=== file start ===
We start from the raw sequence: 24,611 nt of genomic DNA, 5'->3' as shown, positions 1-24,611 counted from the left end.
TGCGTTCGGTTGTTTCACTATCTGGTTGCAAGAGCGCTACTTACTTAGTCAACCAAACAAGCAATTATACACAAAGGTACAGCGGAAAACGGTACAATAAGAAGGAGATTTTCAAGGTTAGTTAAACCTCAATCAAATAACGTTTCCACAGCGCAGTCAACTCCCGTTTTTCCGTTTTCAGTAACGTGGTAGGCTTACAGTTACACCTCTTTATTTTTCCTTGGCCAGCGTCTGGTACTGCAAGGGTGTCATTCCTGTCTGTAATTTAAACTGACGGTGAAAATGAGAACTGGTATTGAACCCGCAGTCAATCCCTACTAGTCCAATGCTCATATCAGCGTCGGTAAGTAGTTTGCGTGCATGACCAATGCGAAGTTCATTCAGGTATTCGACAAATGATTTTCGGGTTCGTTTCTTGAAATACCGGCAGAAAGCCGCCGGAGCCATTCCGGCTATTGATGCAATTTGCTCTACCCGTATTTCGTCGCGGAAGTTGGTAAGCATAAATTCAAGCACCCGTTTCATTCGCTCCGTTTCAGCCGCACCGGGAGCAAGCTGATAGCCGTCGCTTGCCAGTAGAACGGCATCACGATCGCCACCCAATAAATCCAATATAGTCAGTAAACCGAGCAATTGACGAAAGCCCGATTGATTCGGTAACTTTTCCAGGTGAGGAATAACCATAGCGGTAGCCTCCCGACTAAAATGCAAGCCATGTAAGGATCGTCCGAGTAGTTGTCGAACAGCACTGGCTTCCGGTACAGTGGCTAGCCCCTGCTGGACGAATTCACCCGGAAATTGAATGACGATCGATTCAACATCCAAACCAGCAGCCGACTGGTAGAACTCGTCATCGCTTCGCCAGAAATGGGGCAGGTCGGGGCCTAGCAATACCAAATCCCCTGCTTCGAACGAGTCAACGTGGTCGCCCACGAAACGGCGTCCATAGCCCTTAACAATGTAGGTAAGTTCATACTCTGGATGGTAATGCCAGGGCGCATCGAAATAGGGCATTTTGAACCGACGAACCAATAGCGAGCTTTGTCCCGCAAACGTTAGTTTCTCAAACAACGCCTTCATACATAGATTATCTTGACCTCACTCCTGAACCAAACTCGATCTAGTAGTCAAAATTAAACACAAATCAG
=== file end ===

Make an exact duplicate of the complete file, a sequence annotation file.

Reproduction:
We start from the raw sequence: 24,611 nt of genomic DNA, 5'->3' as shown, positions 1-24,611 counted from the left end.
TGCGTTCGGTTGTTTCACTATCTGGTTGCAAGAGCGCTACTTACTTAGTCAACCAAACAAGCAATTATACACAAAGGTACAGCGGAAAACGGTACAATAAGAAGGAGATTTTCAAGGTTAGTTAAACCTCAATCAAATAACGTTTCCACAGCGCAGTCAACTCCCGTTTTTCCGTTTTCAGTAACGTGGTAGGCTTACAGTTACACCTCTTTATTTTTCCTTGGCCAGCGTCTGGTACTGCAAGGGTGTCATTCCTGTCTGTAATTTAAACTGACGGTGAAAATGAGAACTGGTATTGAACCCGCAGTCAATCCCTACTAGTCCAATGCTCATATCAGCGTCGGTAAGTAGTTTGCGTGCATGACCAATGCGAAGTTCATTCAGGTATTCGACAAATGATTTTCGGGTTCGTTTCTTGAAATACCGGCAGAAAGCCGCCGGAGCCATTCCGGCTATTGATGCAATTTGCTCTACCCGTATTTCGTCGCGGAAGTTGGTAAGCATAAATTCAAGCACCCGTTTCATTCGCTCCGTTTCAGCCGCACCGGGAGCAAGCTGATAGCCGTCGCTTGCCAGTAGAACGGCATCACGATCGCCACCCAATAAATCCAATATAGTCAGTAAACCGAGCAATTGACGAAAGCCCGATTGATTCGGTAACTTTTCCAGGTGAGGAATAACCATAGCGGTAGCCTCCCGACTAAAATGCAAGCCATGTAAGGATCGTCCGAGTAGTTGTCGAACAGCACTGGCTTCCGGTACAGTGGCTAGCCCCTGCTGGACGAATTCACCCGGAAATTGAATGACGATCGATTCAACATCCAAACCAGCAGCCGACTGGTAGAACTCGTCATCGCTTCGCCAGAAATGGGGCAGGTCGGGGCCTAGCAATACCAAATCCCCTGCTTCGAACGAGTCAACGTGGTCGCCCACGAAACGGCGTCCATAGCCCTTAACAATGTAGGTAAGTTCATACTCTGGATGGTAATGCCAGGGCGCATCGAAATAGGGCATTTTGAACCGACGAACCAATAGCGAGCTTTGTCCCGCAAACGTTAGTTTCTCAAACAACGCCTTCATACATAGATTATCTTGACCTCACTCCTGAACCAAACTCGATCTAGTAGTCAAAATTAAACACAAATCAG